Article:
Is there a way for a WordPress plugin to authenticate a user for the current request?

My plan is to authenticate users via a HTTP header containing username and password. Then this information should be used to handle the current request as if this user would be logged in. However no session cookie or anything should be set, so that the authentication is only valid for the current request.

(I know of the security implications, they are taken care of)

The mechanism should work for normal pages, that render HTML and not be limitted to the JSON API.


My WordPress installation is not accessible from the internet, but reverse proxied from an application server. I configured some pages in WordPress to only be available for certain WordPress users.

Now I want to use the permissions used in WordPress with its users to determine what content can be accessed from the application server. The users in WordPress basically resemble the usergroups of the application server. That way I can use a full blown permission system in WordPress without needing to replicate the user database from the application server in the WordPress instance.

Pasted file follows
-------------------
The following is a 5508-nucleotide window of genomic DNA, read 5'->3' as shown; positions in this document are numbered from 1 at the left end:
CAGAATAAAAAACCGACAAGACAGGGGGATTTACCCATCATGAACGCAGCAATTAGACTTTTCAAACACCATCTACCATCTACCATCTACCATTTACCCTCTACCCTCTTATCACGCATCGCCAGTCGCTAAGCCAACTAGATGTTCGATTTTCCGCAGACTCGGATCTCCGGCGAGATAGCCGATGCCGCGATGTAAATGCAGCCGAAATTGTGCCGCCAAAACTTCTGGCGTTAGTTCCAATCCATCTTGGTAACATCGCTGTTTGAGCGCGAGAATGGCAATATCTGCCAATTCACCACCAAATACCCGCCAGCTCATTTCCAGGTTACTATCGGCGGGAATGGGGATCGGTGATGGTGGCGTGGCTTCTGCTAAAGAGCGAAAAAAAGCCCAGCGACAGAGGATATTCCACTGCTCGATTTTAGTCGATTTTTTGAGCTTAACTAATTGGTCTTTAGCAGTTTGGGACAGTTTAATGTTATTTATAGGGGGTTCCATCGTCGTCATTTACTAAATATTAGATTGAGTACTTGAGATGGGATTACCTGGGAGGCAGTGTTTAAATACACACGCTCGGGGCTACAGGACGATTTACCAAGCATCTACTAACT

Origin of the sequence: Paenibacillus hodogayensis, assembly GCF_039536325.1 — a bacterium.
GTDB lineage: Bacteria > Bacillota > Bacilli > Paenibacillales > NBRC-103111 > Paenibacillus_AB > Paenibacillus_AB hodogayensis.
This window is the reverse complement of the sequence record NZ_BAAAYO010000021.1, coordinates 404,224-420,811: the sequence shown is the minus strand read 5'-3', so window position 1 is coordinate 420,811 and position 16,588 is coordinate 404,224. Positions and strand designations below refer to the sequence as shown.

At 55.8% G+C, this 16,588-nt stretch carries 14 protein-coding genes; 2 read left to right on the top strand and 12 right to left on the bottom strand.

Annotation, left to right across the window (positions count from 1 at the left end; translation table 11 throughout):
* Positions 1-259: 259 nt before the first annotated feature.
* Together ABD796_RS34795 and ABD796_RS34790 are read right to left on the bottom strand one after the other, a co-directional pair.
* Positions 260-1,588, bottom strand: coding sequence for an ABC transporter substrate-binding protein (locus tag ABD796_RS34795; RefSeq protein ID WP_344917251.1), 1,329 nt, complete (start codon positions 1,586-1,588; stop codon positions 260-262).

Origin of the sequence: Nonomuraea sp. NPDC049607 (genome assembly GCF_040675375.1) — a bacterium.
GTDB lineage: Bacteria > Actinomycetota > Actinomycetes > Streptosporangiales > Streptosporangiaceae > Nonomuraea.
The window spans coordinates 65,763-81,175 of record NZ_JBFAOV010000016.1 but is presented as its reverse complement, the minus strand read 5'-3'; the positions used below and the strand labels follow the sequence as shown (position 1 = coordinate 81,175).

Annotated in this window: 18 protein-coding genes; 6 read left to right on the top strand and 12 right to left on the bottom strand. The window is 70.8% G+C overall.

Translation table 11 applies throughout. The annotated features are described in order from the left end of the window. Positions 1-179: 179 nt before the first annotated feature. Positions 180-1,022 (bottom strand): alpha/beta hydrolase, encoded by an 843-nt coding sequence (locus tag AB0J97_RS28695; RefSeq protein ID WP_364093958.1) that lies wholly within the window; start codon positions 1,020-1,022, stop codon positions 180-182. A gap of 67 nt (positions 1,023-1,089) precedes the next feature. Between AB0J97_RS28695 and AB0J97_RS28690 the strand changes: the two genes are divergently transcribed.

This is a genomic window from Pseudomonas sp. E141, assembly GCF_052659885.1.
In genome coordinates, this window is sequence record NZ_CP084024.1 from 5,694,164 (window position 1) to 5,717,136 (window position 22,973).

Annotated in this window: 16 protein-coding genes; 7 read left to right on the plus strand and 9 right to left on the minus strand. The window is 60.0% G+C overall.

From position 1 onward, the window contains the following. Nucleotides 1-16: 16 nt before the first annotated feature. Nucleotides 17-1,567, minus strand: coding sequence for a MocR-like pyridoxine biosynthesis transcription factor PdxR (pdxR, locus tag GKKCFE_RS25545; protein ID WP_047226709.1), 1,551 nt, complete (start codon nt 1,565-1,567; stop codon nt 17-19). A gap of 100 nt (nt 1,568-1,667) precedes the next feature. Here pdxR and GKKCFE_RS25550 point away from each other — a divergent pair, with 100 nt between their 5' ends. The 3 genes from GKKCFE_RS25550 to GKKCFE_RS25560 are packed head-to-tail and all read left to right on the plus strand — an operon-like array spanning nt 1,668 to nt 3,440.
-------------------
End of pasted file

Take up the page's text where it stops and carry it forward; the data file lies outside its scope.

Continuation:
1 Answer 1


Yes, you can hook determine_current_user. This is how WordPress calls the existing code that processes authentication cookies:

add_filter( 'determine_current_user', 'wp_validate_auth_cookie'          );
add_filter( 'determine_current_user', 'wp_validate_logged_in_cookie', 20 );

e.g. see the implementations of those in wp-includes/pluggable.php. Your filter should return the user ID of the user you want to authenticate as once you've processed the headers.

That said I assume your application server has done the authentication, so you don't need to actually validate the password here: the username should be enough, provided there's no way for an external user to forge the authenticate-to-WordPress header (and get that through your reverse proxy).

  • Good point regarding the password. WordPress is not reachable from the internet, the header cannot be passed down. I thought of it as extra security, but I think I will use the username directly as you suggested which reduces the knowledge about WordPress in the application server. 👍 Commented Feb 25, 2019 at 13:55
  • two notes 1. It is hard to have too much security. Even on intranet you might have hostiles (most likely people that work there) 2. starting with WP 5.6 it seems like you can authenticated via basic authentication in the HTTP request (AKA application password) Commented Sep 23, 2021 at 7:30

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